Becoming a strength coach can be one of the most rewarding career decisions you make. Here are some compelling reasons why:

strength coach needed

You have the opportunity to positively impact people’s lives.

As a strength and conditioning coach, you will help athletes reach their fitness goals and improve their quality of life. You will see the positive changes that occur in athletes and clients as they reach new levels of strength and fitness. Additionally, strength and conditioning coaches train athletes with the purpose of improving athletic function so you will play an active role the the success of each individual athlete as well as the success of the team as a whole.

You can make a great living.

Strength coaches can earn a very good salary, especially if they work with elite athletes or at high-level institutions. In 2022, Oklahoma State’s Rob Glass became the first collegiate strength and conditioning coach to cross the $1 million salary threshold. Additionally, there are many opportunities for advancement and career growth in the field of strength coaching, which leads to our next point…

You can be your own boss.

If you are certified as a strength coach, you have the option to open your own business and be your own boss. This allows you to set your own hours, choose your own clients, and make a great income doing something you love. Having the Certified Strength and Conditioning Specialist credential allows you to work in Division I collegiate strength and conditioning rooms, but also gives you the ability to hang up your own shingle and work as an independent professional. While a few strength and conditioning coaches make the big bucks in high-profile football programs, being a self-employed professional can be extremely lucrative for highly motivated individuals that have the ability to generate business.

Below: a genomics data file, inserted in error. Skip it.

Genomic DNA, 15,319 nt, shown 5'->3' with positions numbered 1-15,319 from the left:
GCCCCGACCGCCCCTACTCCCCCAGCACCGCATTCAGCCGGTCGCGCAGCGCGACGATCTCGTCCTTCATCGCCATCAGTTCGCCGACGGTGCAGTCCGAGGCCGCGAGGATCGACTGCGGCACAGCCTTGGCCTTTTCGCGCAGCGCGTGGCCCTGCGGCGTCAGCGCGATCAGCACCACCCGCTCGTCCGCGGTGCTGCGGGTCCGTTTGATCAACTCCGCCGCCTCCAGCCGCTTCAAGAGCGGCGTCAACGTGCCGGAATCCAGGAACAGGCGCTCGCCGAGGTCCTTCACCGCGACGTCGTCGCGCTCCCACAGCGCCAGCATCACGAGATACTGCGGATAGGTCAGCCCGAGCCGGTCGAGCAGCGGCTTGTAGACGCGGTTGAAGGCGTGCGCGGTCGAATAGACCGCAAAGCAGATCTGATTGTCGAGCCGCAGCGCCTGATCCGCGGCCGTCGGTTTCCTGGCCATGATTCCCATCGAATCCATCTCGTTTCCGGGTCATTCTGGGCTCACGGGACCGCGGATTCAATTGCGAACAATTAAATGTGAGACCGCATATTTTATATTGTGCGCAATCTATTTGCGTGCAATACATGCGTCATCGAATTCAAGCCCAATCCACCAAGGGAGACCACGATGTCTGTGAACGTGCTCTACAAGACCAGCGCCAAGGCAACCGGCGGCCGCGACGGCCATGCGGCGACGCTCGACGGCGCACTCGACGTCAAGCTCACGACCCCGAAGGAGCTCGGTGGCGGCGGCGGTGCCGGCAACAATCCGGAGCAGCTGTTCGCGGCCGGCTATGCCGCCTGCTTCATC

You can work in a variety of settings.

Strength and conditioning coaches can work in a variety of settings, including gyms, sports performance facilities, colleges and universities, corporate wellness programs, and more. This allows you to find the perfect fit for your skills and interests. While many strength and conditioning coaches dream of working in big athletic programs, don’t underestimate the ability to earn in less conventional settings. Shift athletic performance to injury prevention and employee wellness and you can potentially have a thriving practice catering to corporate and industrial workplaces.



“Strength Coach Needed” by James D Rucker is licensed under CC BY 2.0. To view a copy of this license, visit